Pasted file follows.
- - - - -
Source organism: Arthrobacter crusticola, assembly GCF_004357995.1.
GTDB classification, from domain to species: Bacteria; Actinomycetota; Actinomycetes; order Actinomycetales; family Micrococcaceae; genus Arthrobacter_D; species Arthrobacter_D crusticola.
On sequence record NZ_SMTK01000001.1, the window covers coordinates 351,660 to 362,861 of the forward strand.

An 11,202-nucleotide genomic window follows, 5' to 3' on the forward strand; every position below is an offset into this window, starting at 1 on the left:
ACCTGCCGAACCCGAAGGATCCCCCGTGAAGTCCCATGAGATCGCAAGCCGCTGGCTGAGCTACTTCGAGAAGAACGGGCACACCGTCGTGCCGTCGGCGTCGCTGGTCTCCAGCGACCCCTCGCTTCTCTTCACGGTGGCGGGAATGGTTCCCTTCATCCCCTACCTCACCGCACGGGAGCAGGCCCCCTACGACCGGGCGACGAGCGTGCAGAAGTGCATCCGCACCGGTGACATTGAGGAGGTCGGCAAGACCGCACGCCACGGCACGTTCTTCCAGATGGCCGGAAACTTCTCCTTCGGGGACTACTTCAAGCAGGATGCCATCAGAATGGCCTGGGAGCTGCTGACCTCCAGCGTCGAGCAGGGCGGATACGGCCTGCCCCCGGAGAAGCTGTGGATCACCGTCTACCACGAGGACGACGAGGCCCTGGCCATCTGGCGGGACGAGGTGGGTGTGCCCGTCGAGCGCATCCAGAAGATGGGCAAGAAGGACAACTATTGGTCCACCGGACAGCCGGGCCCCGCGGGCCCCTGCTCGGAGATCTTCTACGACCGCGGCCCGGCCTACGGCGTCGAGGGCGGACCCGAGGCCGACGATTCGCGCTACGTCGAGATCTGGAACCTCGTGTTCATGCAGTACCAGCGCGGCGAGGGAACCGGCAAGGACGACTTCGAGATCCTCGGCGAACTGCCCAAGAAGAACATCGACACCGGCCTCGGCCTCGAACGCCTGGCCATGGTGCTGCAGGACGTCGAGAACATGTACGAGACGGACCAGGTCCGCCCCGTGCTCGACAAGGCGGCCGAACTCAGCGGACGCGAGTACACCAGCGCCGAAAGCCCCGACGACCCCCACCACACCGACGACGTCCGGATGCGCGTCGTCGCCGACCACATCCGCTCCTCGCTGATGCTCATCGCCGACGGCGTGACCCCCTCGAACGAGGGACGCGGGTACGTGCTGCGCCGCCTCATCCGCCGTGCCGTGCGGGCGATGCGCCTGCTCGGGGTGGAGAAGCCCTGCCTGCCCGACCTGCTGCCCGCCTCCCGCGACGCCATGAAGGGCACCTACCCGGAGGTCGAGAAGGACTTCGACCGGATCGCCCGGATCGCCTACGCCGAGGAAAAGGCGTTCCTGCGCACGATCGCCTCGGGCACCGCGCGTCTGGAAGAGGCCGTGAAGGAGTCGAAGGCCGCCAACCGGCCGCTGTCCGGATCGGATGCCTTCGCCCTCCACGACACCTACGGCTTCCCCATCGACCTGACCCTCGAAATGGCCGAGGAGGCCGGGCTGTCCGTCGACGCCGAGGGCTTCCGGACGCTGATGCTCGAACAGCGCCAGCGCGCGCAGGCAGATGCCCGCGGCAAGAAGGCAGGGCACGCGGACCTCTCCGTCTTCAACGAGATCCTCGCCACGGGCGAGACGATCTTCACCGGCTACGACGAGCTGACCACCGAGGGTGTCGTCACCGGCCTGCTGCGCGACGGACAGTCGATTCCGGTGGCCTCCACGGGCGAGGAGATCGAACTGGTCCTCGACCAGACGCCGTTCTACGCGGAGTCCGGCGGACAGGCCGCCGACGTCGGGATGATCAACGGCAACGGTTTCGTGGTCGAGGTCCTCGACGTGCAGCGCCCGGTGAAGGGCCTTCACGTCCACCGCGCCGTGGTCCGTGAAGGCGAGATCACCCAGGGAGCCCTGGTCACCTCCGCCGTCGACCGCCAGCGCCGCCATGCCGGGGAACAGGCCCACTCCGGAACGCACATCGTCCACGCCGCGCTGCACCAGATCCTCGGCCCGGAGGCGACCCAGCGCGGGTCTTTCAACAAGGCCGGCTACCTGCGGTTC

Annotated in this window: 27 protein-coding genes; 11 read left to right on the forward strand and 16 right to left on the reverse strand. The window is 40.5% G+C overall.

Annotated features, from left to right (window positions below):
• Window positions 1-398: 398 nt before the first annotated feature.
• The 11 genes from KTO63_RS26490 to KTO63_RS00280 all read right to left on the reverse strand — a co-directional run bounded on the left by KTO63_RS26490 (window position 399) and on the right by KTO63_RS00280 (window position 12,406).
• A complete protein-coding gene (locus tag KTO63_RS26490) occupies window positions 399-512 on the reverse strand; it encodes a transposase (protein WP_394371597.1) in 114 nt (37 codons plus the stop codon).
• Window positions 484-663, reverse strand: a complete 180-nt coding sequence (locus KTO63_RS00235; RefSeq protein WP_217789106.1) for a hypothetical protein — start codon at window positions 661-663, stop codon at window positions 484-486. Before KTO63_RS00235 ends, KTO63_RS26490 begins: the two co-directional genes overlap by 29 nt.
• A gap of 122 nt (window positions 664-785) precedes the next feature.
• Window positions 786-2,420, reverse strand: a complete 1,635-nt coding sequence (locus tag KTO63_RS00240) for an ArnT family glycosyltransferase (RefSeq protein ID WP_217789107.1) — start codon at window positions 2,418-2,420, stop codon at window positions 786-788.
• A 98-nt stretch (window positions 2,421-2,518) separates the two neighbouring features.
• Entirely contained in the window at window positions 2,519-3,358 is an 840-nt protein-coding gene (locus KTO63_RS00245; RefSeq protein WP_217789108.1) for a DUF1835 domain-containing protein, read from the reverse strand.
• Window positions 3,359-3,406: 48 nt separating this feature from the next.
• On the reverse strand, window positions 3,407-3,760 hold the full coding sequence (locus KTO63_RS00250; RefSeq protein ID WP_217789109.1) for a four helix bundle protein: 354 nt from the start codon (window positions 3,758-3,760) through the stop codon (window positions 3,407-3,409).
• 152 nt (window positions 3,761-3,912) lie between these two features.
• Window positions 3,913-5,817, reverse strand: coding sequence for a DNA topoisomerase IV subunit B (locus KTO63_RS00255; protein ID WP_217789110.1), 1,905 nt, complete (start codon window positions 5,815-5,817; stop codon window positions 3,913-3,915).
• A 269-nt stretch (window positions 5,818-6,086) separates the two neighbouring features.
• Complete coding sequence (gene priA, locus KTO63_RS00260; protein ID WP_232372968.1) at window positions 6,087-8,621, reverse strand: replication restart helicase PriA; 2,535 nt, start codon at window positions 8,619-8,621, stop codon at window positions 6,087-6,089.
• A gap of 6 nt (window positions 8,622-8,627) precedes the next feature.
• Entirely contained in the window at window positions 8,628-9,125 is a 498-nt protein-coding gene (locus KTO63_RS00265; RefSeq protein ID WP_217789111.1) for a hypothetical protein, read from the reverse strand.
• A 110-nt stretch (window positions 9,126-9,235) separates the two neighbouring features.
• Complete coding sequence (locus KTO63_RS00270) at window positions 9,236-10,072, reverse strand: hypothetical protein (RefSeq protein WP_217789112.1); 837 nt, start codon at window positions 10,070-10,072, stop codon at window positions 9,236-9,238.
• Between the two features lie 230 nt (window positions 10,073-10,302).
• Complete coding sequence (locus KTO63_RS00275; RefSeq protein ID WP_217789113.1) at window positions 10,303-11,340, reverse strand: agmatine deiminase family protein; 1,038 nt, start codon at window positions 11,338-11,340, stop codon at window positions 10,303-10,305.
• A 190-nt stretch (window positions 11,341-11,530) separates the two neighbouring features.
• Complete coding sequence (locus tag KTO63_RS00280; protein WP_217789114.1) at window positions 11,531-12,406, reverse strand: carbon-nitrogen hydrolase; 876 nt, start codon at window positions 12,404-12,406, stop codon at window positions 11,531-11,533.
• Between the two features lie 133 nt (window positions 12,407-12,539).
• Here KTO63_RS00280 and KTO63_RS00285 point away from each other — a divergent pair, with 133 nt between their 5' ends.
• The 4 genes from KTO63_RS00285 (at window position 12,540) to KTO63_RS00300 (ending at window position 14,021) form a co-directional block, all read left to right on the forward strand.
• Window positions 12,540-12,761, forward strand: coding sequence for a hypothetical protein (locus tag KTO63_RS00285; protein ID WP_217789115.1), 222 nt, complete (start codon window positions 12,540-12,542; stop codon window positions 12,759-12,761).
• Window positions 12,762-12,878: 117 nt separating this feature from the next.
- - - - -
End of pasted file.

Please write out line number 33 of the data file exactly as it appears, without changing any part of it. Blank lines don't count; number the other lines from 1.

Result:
• Window positions 12,540-12,761, forward strand: coding sequence for a hypothetical protein (locus tag KTO63_RS00285; protein ID WP_217789115.1), 222 nt, complete (start codon window positions 12,540-12,542; stop codon window positions 12,759-12,761).